Often the problem of estimating object’s pose in the image is reduced to the location and orientation of a rigid object within a frame. In numerous approaches the bounding box coordinates are inferred from the image of the object, serving as its 2D localization, supplemented with a rotation estimation. Such efforts are usually focused on vehicles, house appliances, etc., as well as silhouettes, but without detailed body pose information. Deep residual networks (ResNet [6]) were applied for that scenario to simultaneous localization and classification of vehicles in a traffic, obtaining the localization estimated as a bounding box coordinates with mAP of 79.24% [10].

Other authors proposed new architecture with a shared feature network, i.e. first a classifier network operated on extracted features, and finally a respective pose regression networks were engaged separately for each of resulting 12 classes [18]. The feature extractor was based on ResNet-50 stages 1 to 4, then 3 additional FC layers were added and trained for each class pose estimation. The pose angle is estimated with error within range 2.6 to 29 degrees, depending on the class.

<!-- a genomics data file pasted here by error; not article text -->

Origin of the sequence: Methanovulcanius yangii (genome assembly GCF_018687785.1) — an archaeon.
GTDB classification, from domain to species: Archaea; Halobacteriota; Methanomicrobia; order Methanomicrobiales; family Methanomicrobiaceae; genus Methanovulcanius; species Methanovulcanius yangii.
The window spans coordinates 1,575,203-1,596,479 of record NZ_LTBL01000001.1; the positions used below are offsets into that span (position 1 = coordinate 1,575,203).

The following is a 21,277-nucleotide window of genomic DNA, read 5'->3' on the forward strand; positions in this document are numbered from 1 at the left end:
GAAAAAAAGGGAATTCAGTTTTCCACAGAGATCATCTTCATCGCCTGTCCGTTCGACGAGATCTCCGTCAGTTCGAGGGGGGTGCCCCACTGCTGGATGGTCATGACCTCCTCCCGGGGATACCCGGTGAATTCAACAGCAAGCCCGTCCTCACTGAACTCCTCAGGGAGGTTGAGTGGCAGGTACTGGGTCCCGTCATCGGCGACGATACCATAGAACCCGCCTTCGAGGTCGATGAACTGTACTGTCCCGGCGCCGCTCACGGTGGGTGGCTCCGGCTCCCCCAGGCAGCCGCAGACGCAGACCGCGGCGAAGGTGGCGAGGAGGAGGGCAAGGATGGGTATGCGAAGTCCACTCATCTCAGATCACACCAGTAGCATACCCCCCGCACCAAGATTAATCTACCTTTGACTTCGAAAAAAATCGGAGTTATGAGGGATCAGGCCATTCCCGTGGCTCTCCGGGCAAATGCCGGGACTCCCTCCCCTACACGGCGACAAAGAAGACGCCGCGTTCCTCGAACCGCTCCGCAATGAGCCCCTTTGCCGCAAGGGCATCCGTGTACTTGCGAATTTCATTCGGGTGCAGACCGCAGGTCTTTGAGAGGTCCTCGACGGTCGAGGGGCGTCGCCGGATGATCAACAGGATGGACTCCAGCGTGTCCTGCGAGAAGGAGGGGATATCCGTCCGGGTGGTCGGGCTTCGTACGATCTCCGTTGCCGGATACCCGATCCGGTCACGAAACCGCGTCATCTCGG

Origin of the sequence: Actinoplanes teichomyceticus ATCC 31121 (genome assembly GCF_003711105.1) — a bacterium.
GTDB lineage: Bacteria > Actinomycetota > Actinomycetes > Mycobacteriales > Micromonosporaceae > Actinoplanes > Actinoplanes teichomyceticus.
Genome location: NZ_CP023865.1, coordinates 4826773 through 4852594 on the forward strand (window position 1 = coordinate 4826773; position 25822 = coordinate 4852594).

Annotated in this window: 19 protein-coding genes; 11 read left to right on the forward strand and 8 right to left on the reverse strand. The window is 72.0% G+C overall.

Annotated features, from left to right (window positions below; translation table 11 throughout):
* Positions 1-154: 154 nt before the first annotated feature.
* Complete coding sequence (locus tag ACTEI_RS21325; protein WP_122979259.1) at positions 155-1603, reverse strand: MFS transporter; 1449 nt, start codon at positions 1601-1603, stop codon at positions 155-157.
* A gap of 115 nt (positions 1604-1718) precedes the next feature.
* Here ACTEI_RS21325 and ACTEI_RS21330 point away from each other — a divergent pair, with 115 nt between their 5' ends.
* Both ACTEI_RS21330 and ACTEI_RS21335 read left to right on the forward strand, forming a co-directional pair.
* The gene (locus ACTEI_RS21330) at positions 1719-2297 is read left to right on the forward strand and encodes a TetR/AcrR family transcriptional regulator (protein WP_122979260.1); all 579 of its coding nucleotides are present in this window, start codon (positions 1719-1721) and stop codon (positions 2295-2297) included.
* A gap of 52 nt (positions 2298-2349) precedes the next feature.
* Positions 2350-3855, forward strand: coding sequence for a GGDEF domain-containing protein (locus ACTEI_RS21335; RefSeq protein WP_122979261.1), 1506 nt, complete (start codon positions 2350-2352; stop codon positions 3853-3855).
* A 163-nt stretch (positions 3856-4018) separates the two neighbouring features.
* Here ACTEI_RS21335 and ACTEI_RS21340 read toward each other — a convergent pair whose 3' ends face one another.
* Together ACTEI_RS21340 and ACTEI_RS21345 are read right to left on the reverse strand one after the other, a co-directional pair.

Also the popular VGG architecture, with 13 convolutions and 3 fully connected layers (VGG-D variant) was used in a localization task, estimating bounding box size and location of rigid objects of 1000 classes. This particular VGG-D had 138 millions parameters, and processed 224 × 224 RGB images [24]. VGG and Alexnet were trained to estimate rigid object orientation in a 2D images, first applying classification network, and then dedicated pose network for each object class, inferring 3 orientation coordinates [17].